Cancer Prevention: Check Yourself
Man Up, Check Yourself
If you are like most guys, you have heard of testicular cancer, but don’t know too much about it. Some men don’t like to talk about the topic, maybe because they think it is too embarrassing. If that is the case, it is time to man up and learn the facts.
Alan Haynes, M.D., Texas Tech Physicians — Urology, said the thought of losing a testicle
can be unbearable for some men, but it beats the alternative.
“Men need to take the same approach as women do with breast cancer and be proactive about their health,” Haynes said. “The survival rate for men with early-stage seminoma or the least aggressive type of testicular cancer is greater than 95 percent.”
What age does Testicular cancer target men?
Testicular cancer is the most common cancer in males 15 to 35 years old. This disease targets younger men who may think they are invincible. Men need to take charge of their health.
What is the survival rate for testicular cancer?
The good news is that testicular cancer is one of the most treatable and survivable types of cancer. Even in late stages, odds of survival are quite high. Yet, treatment may be tougher and more painful to get through and there are possibilities the cancer may spread to other organs.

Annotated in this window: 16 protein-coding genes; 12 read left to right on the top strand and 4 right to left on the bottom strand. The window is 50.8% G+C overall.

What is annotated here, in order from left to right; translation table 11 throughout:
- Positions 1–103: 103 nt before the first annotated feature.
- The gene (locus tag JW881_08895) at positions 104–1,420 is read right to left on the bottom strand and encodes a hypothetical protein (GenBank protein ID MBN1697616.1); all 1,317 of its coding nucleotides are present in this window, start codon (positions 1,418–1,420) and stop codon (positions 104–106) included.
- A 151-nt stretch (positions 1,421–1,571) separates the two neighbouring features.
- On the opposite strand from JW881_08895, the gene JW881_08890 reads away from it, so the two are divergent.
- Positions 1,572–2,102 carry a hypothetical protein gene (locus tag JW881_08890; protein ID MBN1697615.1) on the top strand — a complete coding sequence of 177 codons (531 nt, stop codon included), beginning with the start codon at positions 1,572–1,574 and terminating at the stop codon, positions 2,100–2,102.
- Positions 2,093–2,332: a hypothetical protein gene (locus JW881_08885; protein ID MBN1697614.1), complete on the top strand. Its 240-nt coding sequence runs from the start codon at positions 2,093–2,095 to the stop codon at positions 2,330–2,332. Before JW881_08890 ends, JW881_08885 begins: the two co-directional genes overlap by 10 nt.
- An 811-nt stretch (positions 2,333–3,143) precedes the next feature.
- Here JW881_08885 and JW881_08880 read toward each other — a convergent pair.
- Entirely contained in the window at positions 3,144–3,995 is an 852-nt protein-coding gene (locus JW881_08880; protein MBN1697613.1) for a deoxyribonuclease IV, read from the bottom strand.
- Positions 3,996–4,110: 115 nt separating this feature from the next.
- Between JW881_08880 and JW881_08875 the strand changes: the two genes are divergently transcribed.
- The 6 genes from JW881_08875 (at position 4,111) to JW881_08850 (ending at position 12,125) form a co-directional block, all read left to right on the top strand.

What are the symptoms?
Men should see a doctor if they notice any of the following symptoms:
• a painless lump or swelling in a testicle
• pain or discomfort in a testicle or in the scrotum
• any enlargement of a testicle or change in the way it feels
• a feeling of heaviness in the scrotum
• a dull ache in the lower abdomen, back or groin
What can men do?
Men, the key is to do self-exams on a regular basis. Once a month, examine the size, shape and texture of your testicles. Notice when something is different.
The Texas Tech University Health Sciences Center (TTUHSC) Graduate School of Biomedical Sciences hosted its 34th Annual Student Research Week March 8-11.
The National Cancer Institute awarded a five-year, $1.9 million grant to C. Patrick Reynolds, M.D., Ph.D., director for the School of Medicine Cancer Center at TTUHSC.
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Brittany Bankhead, M.D., an assistant professor of surgery for the Division of Trauma, Burns and Critical Care at the Texas Tech University Health Sciences Center, said life-threatening bleeding can happen in everyday scenarios.
TTUHSC celebrated the completion of the School of Health Professions Physician Assistant Program expansion May 16 with a ceremonial ribbon cutting.